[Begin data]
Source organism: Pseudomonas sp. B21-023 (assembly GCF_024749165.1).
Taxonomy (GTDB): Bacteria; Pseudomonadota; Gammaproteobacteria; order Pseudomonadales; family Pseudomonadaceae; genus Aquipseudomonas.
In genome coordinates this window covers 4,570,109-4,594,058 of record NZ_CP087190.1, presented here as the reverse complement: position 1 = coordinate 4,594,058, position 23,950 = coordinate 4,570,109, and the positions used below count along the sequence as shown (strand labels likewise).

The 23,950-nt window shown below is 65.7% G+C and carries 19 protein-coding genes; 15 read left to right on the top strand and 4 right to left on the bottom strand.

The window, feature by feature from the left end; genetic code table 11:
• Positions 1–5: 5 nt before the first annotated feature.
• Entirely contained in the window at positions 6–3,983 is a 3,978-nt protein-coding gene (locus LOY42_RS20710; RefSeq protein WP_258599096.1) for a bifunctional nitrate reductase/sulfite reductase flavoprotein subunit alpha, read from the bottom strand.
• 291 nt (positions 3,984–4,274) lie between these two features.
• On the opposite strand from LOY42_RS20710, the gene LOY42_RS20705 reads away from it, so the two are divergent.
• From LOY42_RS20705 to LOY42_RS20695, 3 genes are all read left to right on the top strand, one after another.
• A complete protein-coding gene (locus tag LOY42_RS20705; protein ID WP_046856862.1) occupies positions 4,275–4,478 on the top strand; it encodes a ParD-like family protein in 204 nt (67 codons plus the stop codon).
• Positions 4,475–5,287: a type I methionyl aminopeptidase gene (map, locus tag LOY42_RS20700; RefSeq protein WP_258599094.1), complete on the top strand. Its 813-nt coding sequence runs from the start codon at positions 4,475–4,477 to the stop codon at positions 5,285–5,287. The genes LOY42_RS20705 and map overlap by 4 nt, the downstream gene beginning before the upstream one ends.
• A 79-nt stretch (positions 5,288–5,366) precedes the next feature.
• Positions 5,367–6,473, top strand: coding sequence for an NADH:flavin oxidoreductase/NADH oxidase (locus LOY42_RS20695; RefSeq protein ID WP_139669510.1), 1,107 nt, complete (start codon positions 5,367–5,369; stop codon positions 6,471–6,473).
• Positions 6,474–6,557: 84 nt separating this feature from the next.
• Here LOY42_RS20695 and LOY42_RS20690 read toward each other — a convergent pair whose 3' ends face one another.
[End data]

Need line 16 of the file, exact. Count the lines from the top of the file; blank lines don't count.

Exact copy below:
• Here LOY42_RS20695 and LOY42_RS20690 read toward each other — a convergent pair whose 3' ends face one another.